Immersive Language Education
At IQBar we are proud of our immersive approach to language learning. We are proud for very good reasons. The educational success of second language immersion education is well established. Immersion programmes have been around for decades, first being established in Canada where English-speaking children were taught French, by French-speaking teachers from a young age. The teachers never spoke to them in English and created a totally French-speaking environment. The children flourished and their levels of French were way beyond that of other English-speaking children their age. From here, the immersive method spread around the world including to us here at IQBar.
Essentially what the immersive method means is exposing learners of English to English as much as possible, both inside and outside the classroom. At IQBar, all our Buddies only use English in the classroom, and Breadies are encouraged through their homework to continue this exposure at home too.
It is important to consider how immersion works and how it is different from submersion.
Immersion v Submersion
A menos que hable español con fluidez, es poco probable que comprenda mucho de este pasaje. Si tuviera que explicarte en español cuál es el método inmersivo que usa el lenguaje técnico como pedagogía, entonces probablemente estarías confundido. Puede llegar a algunas conclusiones basadas en cognados, pero no sería efectivo. La inmersión no implica ser arrojado al fondo y dejarse hundir o nadar.
The above would be an example of submersion, being thrown in at the deep end with no help. It reads….’ Unless you are fluent in Spanish, you are unlikely to understand much of this passage. If I had to explain to you in Spanish what was the immersive method that used technical language as pedagogy, then you would probably be confused. You might reach some conclusions based on cognates, but it would not be effective. Immersion doesn’t involve being thrown to the bottom and allowing yourself to sink or swim.’
That is how our Breadies may feel if they are suddenly thrown into English at a level that is beyond them. They would probably not engage, lose confidence, and may even cancel lessons. Our aim is instead to immerse them in English but at a level that builds their confidence, allows them to flourish, and gives them the excitement to come back and learn more.
Immersion should be empathetic, not terrifying to Breadies!
Effective Immersion Techniques
We promote effective immersion by encouraging Buddies to:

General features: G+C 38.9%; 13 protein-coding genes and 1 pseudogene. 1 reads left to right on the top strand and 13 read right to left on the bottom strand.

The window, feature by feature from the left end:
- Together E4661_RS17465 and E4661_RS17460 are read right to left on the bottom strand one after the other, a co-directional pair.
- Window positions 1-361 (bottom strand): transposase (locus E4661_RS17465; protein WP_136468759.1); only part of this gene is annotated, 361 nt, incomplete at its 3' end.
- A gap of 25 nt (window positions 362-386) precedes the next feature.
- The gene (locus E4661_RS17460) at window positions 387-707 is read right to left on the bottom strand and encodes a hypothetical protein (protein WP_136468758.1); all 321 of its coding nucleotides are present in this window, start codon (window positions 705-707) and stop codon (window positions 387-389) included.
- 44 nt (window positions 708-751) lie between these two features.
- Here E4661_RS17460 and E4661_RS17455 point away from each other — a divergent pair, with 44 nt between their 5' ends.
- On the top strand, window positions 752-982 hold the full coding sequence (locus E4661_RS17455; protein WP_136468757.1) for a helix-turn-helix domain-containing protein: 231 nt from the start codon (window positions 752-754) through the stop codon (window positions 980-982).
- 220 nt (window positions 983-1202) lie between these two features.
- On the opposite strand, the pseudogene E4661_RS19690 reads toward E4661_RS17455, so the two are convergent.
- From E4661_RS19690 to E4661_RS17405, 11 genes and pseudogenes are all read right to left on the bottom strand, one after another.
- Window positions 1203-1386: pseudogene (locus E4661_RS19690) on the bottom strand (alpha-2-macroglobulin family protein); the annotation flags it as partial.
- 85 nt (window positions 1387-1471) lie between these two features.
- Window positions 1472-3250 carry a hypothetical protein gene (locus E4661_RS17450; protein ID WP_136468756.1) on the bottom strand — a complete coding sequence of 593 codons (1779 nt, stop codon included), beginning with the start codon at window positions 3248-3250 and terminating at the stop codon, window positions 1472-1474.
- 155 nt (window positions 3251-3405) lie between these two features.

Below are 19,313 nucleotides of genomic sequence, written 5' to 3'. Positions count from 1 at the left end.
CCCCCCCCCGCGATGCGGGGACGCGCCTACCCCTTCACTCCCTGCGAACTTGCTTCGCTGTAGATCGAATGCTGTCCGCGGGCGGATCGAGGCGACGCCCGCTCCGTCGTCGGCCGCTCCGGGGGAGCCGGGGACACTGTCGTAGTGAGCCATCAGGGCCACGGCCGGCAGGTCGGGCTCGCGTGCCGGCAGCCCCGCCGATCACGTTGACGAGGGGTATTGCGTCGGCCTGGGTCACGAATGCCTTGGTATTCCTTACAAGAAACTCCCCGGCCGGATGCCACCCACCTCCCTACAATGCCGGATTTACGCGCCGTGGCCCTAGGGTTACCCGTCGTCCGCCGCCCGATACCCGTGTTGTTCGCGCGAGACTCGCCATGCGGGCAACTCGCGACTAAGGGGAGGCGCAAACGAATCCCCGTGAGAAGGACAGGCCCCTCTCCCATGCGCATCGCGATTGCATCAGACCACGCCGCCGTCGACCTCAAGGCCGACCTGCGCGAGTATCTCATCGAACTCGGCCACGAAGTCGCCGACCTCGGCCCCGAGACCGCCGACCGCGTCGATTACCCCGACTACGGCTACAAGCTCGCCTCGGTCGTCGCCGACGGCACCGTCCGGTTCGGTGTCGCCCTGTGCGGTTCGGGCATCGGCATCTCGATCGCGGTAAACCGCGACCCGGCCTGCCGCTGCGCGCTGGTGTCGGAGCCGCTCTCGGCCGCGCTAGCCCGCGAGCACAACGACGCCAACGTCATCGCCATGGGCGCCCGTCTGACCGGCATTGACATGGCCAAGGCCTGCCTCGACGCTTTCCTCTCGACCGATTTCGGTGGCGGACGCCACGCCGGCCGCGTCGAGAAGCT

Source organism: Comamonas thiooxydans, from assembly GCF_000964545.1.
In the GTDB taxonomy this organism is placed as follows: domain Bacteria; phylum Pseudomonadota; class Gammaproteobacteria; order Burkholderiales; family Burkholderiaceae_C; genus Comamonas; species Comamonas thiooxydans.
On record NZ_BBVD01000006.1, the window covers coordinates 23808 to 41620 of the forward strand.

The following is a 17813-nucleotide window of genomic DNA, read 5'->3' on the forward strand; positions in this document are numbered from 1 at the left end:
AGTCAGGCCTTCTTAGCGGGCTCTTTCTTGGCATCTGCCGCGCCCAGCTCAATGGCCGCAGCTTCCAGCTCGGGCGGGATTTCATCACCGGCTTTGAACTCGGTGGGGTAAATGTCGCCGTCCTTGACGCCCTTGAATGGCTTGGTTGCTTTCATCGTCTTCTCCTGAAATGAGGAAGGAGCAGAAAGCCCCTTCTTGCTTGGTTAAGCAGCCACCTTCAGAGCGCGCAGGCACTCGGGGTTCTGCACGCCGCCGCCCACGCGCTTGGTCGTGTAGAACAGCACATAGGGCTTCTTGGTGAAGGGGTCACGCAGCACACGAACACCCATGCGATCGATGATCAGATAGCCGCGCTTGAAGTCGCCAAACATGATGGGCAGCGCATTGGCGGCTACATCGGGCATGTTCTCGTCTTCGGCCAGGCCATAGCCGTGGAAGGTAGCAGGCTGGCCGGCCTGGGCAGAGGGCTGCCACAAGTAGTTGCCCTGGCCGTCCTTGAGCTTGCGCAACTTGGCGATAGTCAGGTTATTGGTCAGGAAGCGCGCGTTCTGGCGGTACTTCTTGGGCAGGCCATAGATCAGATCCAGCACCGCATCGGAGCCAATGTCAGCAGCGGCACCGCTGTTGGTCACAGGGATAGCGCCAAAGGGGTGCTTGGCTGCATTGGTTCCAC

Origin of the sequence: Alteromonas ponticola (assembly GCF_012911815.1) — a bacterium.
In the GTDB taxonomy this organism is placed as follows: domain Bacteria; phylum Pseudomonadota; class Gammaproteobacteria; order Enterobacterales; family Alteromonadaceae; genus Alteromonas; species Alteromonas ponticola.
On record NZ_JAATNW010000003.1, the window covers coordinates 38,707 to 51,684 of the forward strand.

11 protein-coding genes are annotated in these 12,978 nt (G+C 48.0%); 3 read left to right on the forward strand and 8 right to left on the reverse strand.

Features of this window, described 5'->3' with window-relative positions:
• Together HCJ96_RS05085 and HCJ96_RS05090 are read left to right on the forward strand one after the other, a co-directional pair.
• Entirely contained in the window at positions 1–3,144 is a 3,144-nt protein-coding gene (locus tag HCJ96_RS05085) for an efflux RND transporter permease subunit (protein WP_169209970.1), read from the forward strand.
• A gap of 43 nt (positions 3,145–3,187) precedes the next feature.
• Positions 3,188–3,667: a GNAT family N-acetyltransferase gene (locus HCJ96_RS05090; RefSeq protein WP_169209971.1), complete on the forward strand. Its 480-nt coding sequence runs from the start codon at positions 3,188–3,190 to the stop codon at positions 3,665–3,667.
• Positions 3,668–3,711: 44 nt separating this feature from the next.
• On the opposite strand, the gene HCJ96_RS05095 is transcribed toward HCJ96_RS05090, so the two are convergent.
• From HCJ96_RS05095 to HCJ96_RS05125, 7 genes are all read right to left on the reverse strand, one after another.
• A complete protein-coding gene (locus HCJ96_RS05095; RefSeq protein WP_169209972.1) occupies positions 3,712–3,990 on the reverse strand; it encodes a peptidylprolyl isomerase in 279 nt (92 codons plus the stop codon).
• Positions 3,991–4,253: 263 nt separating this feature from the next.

- Only use English. Even if Buddies can speak the first language of the Bready, they only ever use English in the classroom. Translation using the classroom text function should be kept to an absolute minimum. This exposure to only English allows Breadies to build their language skills in English quickly and effectively.
- Grade their language. Grading language is really about being consciously aware of your language choices in the classroom. The language you use matters, it needs to be age-appropriate, level-appropriate, and culturally sensitive. It needs to be at a level where Breadies do not feel overwhelmed.
- Model language. In the classroom, you are the source of English being used correctly. Speak slowly and articulate clearly so that your Breadies can follow and copy your pronunciation.
- Use visual clues and TPR (Total Physical Response). We know TPR helps people to learn new languages. It is a vital part of the immersive method. Other visuals should be used too: exaggerated body language can help portray emotions and feelings; props can help clarify meaning; signs and posters give Breadies even more exposure to English.
- Use songs and games. Songs and games at appropriate parts of the lesson are a great way of immersing Breadies in English in a fun and engaging way. If a Bready is engaged, then they are more likely to learn and remember that language.
What else do we do?
As well as total immersion within our range of English lessons, we also include other activities to complete the immersive experience. There is our range of cooking, science, and craft videos that Breadies have access to, the new online library, and subject-based lessons conducted in English. If we encourage our Breadies to access these then their English should progress at a faster rate.
What do you think?
Do you have other ideas on how to promote immersion in our classrooms? We would love to hear your thoughts.